jazz jams

sine” could not have described the entrees better; they were made with fresh ingredients from the local farmer’s market. “Color” and “fresh” were the first words that popped into my mind as I marveled at the beautifully-arranged food. We ordered and shared the allnatural strip steak, the house-made spaghetti, and Parisian gnocchi. Delectable in a variety of ways, the dishes appealed to both our eyes and tongues. The vegetables were cooked to perfection, slightly crunchy and peppery. “Steak is steak,” was my dad‘s response to the meat dish. “The seasonings were great, but it was more fun picking at the unique vegetable dishes.” Our satisfaction was heightened when we ordered dessert (voted the best part of the evening). We chose a

warm, peppery cinnamon-roll drizzled with caramel. The second dessert we split was a chocolate “cake” that had the texture of a divine, airy-denseness. The consistency of it reminded me of chocolate-flavored cotton candy. We left the restaurant not only refreshed, but with the highest approval for the timely service, the fun experience observing the unique and interesting menu, and the hope to come again soon--that is, when our wallets are full. The presentation and tastes suited the high prices of The Grove. And although it does not seem to be a suitable restaurant for the struggling college student, an occasional fine-dining experience or a craving for fancy dessert would definitely need to be satisfied at The Grove.

A different sort of traffic jam


Rain dance: Jam for a good cause. By Yasmeen Ahmed The Saint Reporter On Sunday, September 25, the organization Traffic Jam put together an event at Rosa Parks Circle in downtown Grand Rapids with numerous bands to raise money to stop human trafficking. The money will help women who have been forced to be slaves get their lives back and spread awareness of child trafficking. A percentage of the money will also be going to a safe house being built in Thailand, called The Sargent House, named after one of the bands, Sargent Avenue, featured at the event. The house will help women who have been victims of trafficking recuperate. A & E Editor Stephanie Giluk E-mail

There were four different performances. Each of them talked briefly about the cause. Various booths were set up, selling food and shirts as well as merchandise for the bands. Sargent Avenue, Uncommon Road, Scarlet White, and Andy Ferris were the bands and speakers featured at Traffic Jam. Uncommon Road, Sargent Avenue and Scarlet White played mostly upbeat rock music. Some of the bands sounded more noisy than melodic, but each had memorable sound and talented artists. The atmosphere was relaxed and tranquil. The crowd consisted of about 200-300 people, some sitting and socializing and some right by the stage dancing and enjoying the bands. The bands themselves were tremendously inspired by the cause they were there for and that inspiration infected the crowd. They were all incredibly involved in contributing to their cause. Aquinas freshman Andrea Mooradian said, “I got a good vibe from the event, there were people of all ages enjoying it. It was for a really good cause.” For more information, or to donate money, visit

Phone (616) 632-2975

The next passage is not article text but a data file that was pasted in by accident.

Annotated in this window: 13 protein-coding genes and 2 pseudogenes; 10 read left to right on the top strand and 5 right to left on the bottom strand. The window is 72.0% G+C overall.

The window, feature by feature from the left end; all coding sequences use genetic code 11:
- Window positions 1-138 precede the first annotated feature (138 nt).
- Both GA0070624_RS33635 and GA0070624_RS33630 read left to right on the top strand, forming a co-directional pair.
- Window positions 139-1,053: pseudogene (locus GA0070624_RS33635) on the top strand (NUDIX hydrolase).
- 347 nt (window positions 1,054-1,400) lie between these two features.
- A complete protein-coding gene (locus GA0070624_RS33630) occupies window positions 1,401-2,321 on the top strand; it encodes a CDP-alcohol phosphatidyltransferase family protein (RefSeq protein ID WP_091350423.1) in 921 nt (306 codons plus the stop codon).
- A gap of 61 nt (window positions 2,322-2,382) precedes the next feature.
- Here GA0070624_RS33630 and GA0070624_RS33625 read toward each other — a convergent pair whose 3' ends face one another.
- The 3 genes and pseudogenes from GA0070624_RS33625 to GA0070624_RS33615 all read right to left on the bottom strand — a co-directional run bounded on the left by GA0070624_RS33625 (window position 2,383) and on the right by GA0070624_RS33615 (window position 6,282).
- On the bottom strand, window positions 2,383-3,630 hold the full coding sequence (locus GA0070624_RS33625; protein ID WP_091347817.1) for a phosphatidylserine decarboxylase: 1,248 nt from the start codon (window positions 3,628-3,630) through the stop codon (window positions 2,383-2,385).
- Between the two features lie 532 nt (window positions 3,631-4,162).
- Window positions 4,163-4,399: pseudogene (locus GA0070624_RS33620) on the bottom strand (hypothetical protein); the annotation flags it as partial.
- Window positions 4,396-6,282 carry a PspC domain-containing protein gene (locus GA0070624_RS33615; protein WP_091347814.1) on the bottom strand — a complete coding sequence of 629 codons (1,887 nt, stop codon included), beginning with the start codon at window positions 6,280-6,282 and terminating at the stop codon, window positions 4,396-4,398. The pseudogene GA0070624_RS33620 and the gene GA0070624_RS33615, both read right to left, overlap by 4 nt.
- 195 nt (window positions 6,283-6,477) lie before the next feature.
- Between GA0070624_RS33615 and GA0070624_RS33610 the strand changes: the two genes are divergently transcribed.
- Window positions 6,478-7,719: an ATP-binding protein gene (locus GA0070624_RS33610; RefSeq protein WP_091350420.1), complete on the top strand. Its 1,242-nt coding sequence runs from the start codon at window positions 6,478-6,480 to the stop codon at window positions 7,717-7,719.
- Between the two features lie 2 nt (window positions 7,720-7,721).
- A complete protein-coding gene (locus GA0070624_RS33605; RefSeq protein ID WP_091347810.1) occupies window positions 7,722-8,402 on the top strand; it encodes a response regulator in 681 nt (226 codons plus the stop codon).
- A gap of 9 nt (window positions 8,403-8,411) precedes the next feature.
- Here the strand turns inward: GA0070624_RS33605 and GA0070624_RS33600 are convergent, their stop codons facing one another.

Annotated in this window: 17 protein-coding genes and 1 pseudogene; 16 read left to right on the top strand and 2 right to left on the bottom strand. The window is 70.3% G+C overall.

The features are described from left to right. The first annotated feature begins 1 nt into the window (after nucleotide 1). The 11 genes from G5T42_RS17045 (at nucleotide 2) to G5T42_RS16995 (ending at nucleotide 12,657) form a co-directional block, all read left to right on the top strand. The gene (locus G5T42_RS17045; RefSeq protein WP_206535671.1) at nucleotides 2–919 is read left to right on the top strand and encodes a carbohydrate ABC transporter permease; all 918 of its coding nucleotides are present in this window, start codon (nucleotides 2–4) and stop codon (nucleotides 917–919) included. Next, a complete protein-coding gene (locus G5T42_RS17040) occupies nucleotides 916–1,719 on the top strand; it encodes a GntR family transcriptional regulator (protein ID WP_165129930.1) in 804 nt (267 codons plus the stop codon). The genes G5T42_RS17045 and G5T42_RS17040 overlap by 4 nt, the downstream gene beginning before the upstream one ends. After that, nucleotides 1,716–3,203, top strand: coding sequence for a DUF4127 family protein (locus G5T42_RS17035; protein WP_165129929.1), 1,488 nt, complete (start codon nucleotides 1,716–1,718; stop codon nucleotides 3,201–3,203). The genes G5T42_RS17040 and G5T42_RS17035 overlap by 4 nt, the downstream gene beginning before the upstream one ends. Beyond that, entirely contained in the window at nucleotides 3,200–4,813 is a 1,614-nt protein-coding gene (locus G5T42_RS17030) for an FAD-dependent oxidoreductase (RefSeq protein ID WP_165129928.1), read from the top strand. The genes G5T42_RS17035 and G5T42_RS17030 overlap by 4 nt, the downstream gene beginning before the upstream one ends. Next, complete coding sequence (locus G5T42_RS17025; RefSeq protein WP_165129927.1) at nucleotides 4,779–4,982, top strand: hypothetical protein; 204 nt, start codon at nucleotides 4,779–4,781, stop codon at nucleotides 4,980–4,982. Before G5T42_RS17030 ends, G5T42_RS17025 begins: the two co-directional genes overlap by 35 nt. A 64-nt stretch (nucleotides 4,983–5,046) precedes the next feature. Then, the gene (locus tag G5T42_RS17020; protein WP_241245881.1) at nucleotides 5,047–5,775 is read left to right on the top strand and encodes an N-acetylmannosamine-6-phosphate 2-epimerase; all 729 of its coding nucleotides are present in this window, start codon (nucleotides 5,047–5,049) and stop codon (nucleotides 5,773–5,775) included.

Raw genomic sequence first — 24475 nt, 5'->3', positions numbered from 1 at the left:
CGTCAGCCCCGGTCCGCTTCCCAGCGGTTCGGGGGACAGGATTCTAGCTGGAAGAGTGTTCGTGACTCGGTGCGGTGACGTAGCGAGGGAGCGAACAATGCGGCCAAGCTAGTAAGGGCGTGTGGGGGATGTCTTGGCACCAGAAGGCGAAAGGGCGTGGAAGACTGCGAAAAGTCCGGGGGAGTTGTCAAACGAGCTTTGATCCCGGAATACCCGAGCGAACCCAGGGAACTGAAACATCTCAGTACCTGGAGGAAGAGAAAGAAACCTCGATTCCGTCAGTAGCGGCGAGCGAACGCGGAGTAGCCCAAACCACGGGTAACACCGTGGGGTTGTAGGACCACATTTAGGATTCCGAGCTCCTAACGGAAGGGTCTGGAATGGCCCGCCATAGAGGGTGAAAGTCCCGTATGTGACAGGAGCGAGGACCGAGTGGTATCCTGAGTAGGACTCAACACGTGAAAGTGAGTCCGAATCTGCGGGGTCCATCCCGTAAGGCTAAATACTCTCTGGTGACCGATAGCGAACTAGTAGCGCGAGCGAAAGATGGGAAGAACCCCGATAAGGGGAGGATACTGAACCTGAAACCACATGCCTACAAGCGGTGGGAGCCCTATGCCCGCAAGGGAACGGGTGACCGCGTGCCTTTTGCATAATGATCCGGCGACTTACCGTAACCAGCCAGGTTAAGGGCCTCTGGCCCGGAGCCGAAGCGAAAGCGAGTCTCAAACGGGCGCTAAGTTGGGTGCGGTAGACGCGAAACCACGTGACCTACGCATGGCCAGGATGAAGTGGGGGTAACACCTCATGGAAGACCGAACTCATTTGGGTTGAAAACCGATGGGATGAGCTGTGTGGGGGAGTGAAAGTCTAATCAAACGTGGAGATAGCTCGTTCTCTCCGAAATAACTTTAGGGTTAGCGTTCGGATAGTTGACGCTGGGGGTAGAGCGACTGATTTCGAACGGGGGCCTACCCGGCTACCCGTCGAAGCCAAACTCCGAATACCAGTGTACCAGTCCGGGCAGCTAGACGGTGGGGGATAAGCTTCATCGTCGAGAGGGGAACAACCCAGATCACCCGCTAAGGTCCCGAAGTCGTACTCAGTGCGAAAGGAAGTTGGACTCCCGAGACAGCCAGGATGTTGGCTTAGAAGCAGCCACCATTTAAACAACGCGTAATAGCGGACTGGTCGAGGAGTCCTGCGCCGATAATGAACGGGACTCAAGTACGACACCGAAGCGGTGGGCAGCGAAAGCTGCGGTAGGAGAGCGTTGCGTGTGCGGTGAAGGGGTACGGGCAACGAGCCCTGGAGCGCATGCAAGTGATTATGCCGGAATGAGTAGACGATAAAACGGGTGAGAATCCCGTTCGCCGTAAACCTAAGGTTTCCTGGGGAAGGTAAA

Wandering the streets last Saturday on September 17, one might have smelled cooking food and patchouli in the air as people thronged the streets, bouncing from one booth to another while music thrummed in the background. The weather was perfect for the 38th Annual Eastown Streetfair, which took place along Wealthy Street. The Streetfair has become a Grand Rapids institution and a celebration of the transition from summer to fall. Wealthy Street was closed to traffic from Atlas Street to Lake Drive. Dozens of leading artists, potters, sculptors, jewelry makers, hand bag and clothing designers and other craftspersons took over the street with colorful booths, selling their wares to the thousands who traditionally flock to the event. The events started at 9:00 a.m. and concluded at 8:30 p.m. “I think [the fair] brings all different types of people together in one centralized area. It seems like Eastown is a pretty accepting environment, and the diversity really shows at the street fair,” said senior Rachel Brown. The celebration of arts, crafts, food, music and the Eastown neighborhood had sixteen Michigan bands performing on two official stages. The band lineup this year included: Wisaal and Leilah, Rhythm Section Swing Band, Potato Babies, Bearinger Boys, Poppys and Pennies, Belly Dancers, Their Teeth Will Be of Lions, Rhythm Billies, Afro Zuma, Daredevil Circus, Mustard Plug, Ribbons of Song, The Waxies, Red Light Empire, Valentiger, Johnny and the Archtops, The Law, The Bang Ups and Cabildo. Almost 90 booths featuring artists from all over Michigan lined the streets. Also, some of the local restaurants like Yesterdog, Bombay Cuisine, Chez Olga and Brandywine were in attendance to provide a variety of food choices for the public’s enjoyment. In addition, the many retail outlets of Eastown - including Gallery 154, Spirit Dreams, Eastown Antiques and The New Yorker- were open for business with a range of Streetfair specials. “I’m in Eastown a lot, so I would see the advertisements all over. It would be great if it were advertised on campus, then those who don’t get off campus much will know when the street fair is taking place. I had no idea Eastown even had a street fair until my junior year at Aquinas,” said Brown. Special features this year included the first ever Eastown Dog Down (a unique hot dog eating contest where contestants had an opportunity to compete), exciting street performances, and performance acts between featured bands on the RastafaRye Main Stage. According to, “Streetfair, which is organized by the Eastown Special Events Committee, is supported by the Eastown Community Association, the Eastown Business Association, the City of Grand Rapids, and the entire Eastown community. It is one of the major events on the Grand Rapids City events calendar.”